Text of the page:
When I left the classroom for the gym, working no longer as a teacher but as a personal trainer, it didn’t take me long to recognize that something was amiss as I began training adults, particularly the ones interested in losing weight. They had other challenges besides adhering to an exercise program and a healthy nutrition plan. These struggles were resistances coming from other areas of my clients’ lives. For me, forever the teacher, the natural response was to design a curriculum on health; so I created a health and wellness Bible study based on my belief that the entire person—body, mind and spirit—had to be healthy in order for the individual to obtain optimum health. A trauma to one member of our being affects our overall health. Take sexual abuse: The mental health profession has shown that sexual abuse is associated with “high rates of depression, anxiety, substance abuse, dissociative disorders, interpersonal dysfunction, sexual problems, and suicidality” among women and men. And now, we can also add to that list obesity, which is a serious issue within the church.
Sexual Abuse and Obesity
One day, as I was listening to a NPR recent research report, my ears became acutely attuned to a study on sexual abuse and weight gain. Dr. Vincent Felitti, now director of the California Institute of Preventive Medicine in San Diego, had stumbled on an interesting discovery while assisting severely obese patients to lose weight. His morbidly obese patients lost as much as 300 pounds in a year on a new liquid diet treatment. But something strange also happened. The individuals who had lost the weight quickly regained the pounds, and faster than they had lost them, or they simply quit the program altogether. Dr. Felitti started asking questions and he found an interesting connection between past childhood experience and adult health:
First, one person told him she’d been sexually abused as a kid. Then another.
“You know, I remember thinking, Well, my God, this is the second incest case I’ve seen in
[then] 23 years of practice,” Felitti says. “And so I started routinely inquiring about childhood sexual abuse, and I was really floored.”
More than half of the 300 or so patients said yes, they too had been abused.
Felitti, joining up with Anda from the Centers for Disease Control and Prevention, designed a test composed of 10 questions to measure adverse childhood experience (ACE). Of the severely obesed patients surveyed, 1 out of 10 patients grew up with domestic violence. Two out of 10 had been sexually abused. Three out of 10 had been physically abused.
Now here comes the caveat:
When these patients grew up, diseases such as cancer, addiction, diabetes, and stroke occurred more often among the patients with the high ACE score. Certainly, there was some kind of connection between childhood trauma and adult health.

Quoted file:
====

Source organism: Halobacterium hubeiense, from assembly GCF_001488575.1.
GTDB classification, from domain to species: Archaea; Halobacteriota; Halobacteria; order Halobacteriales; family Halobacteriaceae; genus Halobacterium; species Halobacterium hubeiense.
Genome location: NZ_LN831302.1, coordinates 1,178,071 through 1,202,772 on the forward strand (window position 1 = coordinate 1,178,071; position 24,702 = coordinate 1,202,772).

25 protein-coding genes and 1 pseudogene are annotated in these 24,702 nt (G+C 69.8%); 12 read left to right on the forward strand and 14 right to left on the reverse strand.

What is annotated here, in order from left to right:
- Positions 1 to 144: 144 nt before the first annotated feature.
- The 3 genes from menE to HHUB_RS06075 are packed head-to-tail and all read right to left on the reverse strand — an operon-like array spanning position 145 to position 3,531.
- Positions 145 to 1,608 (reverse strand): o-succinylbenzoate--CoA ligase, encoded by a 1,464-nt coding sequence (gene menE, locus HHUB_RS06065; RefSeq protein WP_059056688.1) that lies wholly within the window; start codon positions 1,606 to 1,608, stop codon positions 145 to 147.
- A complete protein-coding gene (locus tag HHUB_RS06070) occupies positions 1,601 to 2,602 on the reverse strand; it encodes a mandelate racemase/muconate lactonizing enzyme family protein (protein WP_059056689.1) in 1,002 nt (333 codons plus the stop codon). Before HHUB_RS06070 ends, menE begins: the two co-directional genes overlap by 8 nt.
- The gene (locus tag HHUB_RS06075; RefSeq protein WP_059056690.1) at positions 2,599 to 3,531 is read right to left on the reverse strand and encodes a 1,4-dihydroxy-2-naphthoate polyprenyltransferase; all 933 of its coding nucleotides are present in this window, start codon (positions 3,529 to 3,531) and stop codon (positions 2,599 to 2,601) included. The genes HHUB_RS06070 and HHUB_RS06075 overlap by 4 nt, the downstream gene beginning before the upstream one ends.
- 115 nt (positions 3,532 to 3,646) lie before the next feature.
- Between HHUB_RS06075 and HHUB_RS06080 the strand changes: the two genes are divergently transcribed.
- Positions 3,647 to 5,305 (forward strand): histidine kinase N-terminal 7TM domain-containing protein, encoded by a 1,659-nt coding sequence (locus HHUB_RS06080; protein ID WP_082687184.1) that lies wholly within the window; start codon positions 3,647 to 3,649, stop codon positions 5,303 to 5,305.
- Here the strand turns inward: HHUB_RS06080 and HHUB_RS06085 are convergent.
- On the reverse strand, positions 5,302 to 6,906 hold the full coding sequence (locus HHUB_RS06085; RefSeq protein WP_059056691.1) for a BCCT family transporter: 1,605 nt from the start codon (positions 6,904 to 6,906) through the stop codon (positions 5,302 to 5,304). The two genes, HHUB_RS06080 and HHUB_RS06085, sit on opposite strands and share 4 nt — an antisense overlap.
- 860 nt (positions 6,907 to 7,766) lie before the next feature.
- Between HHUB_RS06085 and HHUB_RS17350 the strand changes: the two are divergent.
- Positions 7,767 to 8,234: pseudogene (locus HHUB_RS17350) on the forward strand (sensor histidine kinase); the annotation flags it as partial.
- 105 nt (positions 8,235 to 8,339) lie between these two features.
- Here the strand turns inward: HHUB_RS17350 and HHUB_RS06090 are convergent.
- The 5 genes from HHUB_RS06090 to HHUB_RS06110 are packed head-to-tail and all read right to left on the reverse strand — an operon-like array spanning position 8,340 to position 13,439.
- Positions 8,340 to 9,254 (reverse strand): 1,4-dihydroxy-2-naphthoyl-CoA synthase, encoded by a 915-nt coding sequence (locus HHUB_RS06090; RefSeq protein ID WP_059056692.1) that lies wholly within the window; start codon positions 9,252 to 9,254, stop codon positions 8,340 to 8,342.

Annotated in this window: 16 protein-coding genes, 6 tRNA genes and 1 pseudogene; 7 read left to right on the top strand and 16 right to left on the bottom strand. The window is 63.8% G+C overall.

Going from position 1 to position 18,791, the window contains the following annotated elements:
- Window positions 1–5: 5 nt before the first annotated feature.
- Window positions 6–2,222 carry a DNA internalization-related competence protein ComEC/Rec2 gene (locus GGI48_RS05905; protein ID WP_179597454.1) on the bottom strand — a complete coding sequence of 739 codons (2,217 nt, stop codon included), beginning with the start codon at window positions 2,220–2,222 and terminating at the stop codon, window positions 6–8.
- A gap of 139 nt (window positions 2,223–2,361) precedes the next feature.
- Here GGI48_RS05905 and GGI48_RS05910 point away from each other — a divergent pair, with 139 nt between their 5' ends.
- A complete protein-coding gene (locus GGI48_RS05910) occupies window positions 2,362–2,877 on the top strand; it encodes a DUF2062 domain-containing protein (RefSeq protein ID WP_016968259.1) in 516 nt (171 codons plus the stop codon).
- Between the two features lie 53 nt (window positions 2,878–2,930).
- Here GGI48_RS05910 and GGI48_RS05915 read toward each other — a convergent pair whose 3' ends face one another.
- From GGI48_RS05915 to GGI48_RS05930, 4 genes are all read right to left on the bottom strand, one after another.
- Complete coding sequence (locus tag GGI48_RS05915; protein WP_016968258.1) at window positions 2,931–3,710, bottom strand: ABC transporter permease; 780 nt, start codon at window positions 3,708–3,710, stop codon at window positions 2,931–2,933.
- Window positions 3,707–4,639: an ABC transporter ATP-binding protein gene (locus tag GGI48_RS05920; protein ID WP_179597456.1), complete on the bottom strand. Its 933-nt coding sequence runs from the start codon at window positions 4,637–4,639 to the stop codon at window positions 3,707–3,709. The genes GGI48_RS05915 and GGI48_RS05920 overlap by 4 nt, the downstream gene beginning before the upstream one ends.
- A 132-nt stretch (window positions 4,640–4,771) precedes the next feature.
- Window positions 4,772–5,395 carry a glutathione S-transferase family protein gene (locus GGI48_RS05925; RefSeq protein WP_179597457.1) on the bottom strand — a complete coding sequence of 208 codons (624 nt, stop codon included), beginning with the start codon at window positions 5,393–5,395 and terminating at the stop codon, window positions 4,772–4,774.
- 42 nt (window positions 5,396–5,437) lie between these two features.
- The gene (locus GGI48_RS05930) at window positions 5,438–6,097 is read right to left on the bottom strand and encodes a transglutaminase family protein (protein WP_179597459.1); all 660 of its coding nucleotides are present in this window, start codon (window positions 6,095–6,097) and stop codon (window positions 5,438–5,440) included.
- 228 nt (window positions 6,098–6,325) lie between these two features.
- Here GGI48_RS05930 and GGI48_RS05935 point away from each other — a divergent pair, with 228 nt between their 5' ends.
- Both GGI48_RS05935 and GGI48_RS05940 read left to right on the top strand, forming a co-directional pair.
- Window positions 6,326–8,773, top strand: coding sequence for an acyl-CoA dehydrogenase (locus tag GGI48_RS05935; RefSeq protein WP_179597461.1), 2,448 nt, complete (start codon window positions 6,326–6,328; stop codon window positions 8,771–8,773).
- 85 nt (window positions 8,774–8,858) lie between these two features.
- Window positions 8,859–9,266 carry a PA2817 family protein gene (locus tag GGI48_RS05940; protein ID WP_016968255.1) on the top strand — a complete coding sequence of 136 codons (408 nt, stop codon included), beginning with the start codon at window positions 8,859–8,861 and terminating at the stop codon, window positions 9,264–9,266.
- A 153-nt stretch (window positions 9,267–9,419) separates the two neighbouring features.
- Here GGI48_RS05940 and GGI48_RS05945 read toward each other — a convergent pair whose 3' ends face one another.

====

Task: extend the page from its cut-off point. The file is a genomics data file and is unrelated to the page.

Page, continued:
Family secrets, such as sexual abuse, is a breeding ground for shame. Instead of using one’s energy to become healthy, the victim expends most of their energy intentionally or unintentionally protecting the secret. According to the Contemporary Discovery Pathway Theory (CDPT), it is the emotion shame that forms an outer covering to protect the hurt and what comes to be known as the “false self.” The theory further postulates that shame is associated with depression, anxiety and, if left untreated, possibly suicidality, or masochism.
Since teaching the health and wellness Bible study, I have walked with women who have had a history of sexual abuse. And let me tell you, to carry the weight of that secret is heavier than two sumo wrestlers in a room. I have had the honor to walk with one of the ladies in the study for several years. I have watched her life transformed before my very eyes. Truly, it has been a privilege to witness her transformation that continues today. This year she started her own blog, Journey to LiveLiving. Too often we want the quick fixes, but quick-fix types of healing are not lasting when it comes to healing the heart. We have to go to the root: Become aware. Confront such emotions as shame in a safe place. Be committed to the long haul of the journey. Let’s face it, dealing with childhood traumas is not always by miraculous cures overnight. Ask Marilyn Sellman who has been taking the trek to discover her true self and find wholeness through God’s word. As I have watched Marilyn’s journey, she has begun to share the principles of a deeper and more meaningful life.
Health and Wellness Bible Study
I believe it is God’s plan that we be healthy individuals. But life is wounded. Adverse childhood experiences can affect our adult health. That’s why for believers who are interested in being healthy in body, mind and spirit, we need to take the time to study a biblical holistic approach to health, such as The 10 Commandments for Living a Healthy and Fit Life. The Bible study groups become a safe place to learn and grow and address issues such as sexual abuse.
It is important to note here that every negative childhood experience does not lead to illness or obesity. And not every obese person has had a negative childhood experience. However, if we are going to seriously take our health into our hands, we need to make sure that our approach is holistic, where the entire being is nourished and restored to wholeness. For more information on the health and wellness Bible study, email us at email@example.com/.